Investigation of reports shows that the average length of opinion has increased nearly 30 per cent during the last 20 years. It requires no specification of instances to convince the practitioner of the duplication in the printing of opinions in different sets of reports and compilations, while the number of digests is so great that few, if any, practicing lawyers could name them all. We are of the opinion that it will be necessary to conduct a campaign of investigation and education so that the views of the Bar may be ascertained and harmonized. It will be necessary to obtain a general agreement upon fundamental reforms before much can be accomplished. Co-operation with state and local associations on this line will undoubtedly be necessary. In some states, the delay in publishing the official reports gives opportunity for concerns to publish such opinions in advance, and thereby obtain subscriptions to their output from the profession. Of course, the official reports must be purchased, and thereby lawyers in such jurisdictions must carry the burden of paying for

the same thing twice. Some members of the committee think the courts ought to refuse to pay any attention to citations other than from official reports, while others think it advisable that we should recommend such unofficial reports as have been found generally serviceable.

The committee is of the opinion that an appeal should be made to the lawyers themselves to pave the way for shorter opinions by arguing in preparing their briefs only the points relied upon and making their briefs as concise as possible. It is thought this will aid materially in reducing the length of the opinions and in inducing the judges to write better opinions.

The committee further seems to be of the opinion that every judge of an appellate court should be respectfully but earnestly urged to write shorter opinions in most cases. Where required to state the facts, only the ultimate facts should be stated and not the process of elimination by which those facts are determined. Then the principles of law applicable to such facts should be stated, and, except in rare instances where the historical development of law is involved or some new principle is evolved and announced, only the principle of law should be stated and not the process of reasoning by which that principle is found to apply, including long, and in most cases unnecessary, citations from authorities or long lists of authorities. Then the result or conclusion should be concisely announced. In other words, the form of opinions to be kept in mind should be that of a syllogism, of major and minor premise and conclusion.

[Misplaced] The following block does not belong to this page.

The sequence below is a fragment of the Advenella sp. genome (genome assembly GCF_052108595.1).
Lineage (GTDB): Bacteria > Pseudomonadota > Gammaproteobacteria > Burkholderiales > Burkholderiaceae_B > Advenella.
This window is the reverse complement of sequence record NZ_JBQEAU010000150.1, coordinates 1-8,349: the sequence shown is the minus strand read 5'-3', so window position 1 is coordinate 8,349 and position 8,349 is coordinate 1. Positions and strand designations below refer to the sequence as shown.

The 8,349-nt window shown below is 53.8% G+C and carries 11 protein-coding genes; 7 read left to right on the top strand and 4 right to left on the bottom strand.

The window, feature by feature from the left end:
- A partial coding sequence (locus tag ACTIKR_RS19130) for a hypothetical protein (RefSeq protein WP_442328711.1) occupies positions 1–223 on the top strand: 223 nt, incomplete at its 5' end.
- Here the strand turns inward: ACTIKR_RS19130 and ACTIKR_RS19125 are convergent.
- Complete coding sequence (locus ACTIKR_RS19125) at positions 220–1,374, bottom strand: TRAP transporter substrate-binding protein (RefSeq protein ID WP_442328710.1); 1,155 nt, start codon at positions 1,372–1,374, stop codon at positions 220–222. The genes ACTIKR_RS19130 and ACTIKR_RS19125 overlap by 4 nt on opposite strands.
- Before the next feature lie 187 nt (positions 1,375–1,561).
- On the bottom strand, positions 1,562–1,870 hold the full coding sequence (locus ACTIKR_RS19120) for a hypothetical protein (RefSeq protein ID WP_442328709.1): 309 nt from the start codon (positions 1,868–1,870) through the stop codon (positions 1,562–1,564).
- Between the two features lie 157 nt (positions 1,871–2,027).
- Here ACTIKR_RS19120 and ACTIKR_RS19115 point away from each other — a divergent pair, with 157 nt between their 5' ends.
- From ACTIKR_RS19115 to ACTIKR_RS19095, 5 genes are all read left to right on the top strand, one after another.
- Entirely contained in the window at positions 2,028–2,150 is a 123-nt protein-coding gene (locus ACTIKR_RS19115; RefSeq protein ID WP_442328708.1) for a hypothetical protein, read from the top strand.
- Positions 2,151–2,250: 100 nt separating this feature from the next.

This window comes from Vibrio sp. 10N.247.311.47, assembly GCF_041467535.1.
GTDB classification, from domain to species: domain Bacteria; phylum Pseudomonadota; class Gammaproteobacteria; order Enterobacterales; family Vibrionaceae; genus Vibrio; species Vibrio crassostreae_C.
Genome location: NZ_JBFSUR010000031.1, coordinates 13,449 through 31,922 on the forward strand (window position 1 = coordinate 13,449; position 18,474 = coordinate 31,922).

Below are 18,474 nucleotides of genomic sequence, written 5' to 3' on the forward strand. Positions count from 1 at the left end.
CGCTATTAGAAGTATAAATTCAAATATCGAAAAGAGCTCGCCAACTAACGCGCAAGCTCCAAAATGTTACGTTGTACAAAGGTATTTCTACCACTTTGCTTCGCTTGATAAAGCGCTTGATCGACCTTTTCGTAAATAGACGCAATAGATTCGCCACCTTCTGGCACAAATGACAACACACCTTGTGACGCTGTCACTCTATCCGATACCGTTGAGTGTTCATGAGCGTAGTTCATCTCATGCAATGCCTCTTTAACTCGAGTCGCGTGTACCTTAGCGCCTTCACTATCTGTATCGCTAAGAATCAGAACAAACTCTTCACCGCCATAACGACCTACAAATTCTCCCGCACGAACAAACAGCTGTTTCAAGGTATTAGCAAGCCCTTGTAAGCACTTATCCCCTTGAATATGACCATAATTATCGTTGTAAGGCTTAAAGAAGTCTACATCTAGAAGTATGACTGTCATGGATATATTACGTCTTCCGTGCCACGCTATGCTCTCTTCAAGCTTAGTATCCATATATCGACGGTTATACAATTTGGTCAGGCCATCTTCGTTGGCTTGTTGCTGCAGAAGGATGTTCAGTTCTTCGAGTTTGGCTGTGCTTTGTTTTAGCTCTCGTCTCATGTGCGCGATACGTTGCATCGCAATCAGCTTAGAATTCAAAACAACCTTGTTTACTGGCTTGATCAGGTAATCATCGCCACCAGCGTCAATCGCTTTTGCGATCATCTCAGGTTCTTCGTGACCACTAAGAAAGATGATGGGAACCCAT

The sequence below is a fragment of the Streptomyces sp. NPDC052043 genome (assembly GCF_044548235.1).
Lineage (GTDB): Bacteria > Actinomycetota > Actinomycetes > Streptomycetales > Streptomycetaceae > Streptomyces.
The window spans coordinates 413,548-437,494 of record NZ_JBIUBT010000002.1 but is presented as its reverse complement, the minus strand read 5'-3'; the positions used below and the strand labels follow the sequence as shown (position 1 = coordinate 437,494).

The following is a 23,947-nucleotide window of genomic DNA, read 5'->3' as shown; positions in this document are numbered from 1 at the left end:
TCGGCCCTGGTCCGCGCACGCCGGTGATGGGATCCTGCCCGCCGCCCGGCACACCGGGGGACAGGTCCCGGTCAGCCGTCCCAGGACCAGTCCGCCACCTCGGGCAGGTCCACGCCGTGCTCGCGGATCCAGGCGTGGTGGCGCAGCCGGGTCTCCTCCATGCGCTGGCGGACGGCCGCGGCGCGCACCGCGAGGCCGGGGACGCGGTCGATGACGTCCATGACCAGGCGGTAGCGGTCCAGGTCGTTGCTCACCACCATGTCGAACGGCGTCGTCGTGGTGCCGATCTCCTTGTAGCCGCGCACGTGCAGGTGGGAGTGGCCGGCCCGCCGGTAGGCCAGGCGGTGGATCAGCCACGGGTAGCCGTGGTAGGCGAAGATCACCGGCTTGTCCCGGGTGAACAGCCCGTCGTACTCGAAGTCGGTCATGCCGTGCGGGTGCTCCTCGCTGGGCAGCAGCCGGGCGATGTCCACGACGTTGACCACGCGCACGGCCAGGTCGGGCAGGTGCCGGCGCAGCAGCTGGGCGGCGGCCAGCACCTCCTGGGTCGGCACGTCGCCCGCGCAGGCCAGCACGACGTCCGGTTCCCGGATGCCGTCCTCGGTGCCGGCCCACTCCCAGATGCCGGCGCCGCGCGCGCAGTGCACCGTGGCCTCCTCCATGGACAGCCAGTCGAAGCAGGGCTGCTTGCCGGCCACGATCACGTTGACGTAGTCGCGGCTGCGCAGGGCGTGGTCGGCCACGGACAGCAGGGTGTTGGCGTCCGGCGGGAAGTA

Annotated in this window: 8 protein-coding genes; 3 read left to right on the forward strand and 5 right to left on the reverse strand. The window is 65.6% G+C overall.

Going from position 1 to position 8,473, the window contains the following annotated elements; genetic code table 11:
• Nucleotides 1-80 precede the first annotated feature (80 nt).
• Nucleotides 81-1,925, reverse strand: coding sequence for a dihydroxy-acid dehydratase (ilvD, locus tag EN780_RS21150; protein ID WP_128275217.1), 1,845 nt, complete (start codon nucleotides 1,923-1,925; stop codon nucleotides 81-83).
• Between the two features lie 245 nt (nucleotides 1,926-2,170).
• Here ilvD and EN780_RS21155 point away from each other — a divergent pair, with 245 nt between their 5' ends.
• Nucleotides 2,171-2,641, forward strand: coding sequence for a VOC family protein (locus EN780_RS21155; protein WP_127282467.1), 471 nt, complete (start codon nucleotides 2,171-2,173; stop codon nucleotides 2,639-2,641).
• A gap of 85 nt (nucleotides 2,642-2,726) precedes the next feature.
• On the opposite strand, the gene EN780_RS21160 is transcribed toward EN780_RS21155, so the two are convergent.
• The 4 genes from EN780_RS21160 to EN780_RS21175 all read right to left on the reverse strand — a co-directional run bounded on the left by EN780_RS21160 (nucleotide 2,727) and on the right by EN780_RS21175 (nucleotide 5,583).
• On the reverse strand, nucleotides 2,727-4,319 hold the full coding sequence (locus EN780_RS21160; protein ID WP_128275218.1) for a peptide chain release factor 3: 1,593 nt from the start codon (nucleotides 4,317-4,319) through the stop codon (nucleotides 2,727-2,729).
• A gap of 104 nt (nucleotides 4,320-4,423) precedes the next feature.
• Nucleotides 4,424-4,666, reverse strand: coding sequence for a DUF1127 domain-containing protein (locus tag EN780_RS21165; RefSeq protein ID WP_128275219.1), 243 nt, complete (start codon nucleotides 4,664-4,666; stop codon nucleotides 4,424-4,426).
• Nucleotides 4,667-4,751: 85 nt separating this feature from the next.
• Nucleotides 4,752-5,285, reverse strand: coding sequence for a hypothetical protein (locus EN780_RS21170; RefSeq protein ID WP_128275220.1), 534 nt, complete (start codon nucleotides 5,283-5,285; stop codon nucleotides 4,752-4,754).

The questions involved in consideration of this subject are varied and some of them very difficult to answer. Your committee submits that the matter is of sufficient importance to justify the continuance of a committee, either the present or another one which should be promptly appointed, and that a sufficient appropriation should be made to cover the expense of compiling data upon the subject and enabling the committee to meet during the year in time to prepare and print a full report for the next meeting of the Association.

Respectfully submitted,





To the American Bar Association:

Prior to its amendment in 1913, the Constitution of the Association required the President to open the annual meeting with an address, “ in which he shall communicate the most noteworthy changes in statute law on points of general interest made in the several states and by Congress during the preceding year.” By an amendment adopted by the Association in 1913, the President was relieved of the task of reviewing the growing mass of current legislation and no such review was presented to the Association in 1914.

Your committee to review noteworthy changes in the law contained in current legislation was appointed in pursuance of a resolution of the Executive Committee at its meeting in January

of this year.

This report, as finally revised, covers all legislation adopted at the regular and special sessions in 1915 and available on October 20. At that time the regular session in Georgia had not adjourned and some of the laws passed at the regular session in Alabama were not available.

At the regular 1915 sessions in 43 states there were introduced in rough numbers 58,600 bills and in the three sessions of the 63d Congress 29,400 bills. It appears from the table which we have submitted with this report (Appendix B) that the legislative mill in 40 states ground out of this mass of bills over 16,000 separate statutes. Of these, governors vetoed more than 1000, leaving in rough numbers 15,000, which became laws. The governor's axe was particularly active in California, New York and Pennsylvania where 225, 223 and 211 bills respectively were vetoed. It is, of course, true that a great majority of these statutes were local, special or comparatively unimportant, but a large number of general statutes have been added to our law. The quantity and importance of these general laws make a comparative current review of their provisions not only useful to members of our Association, but also of value to various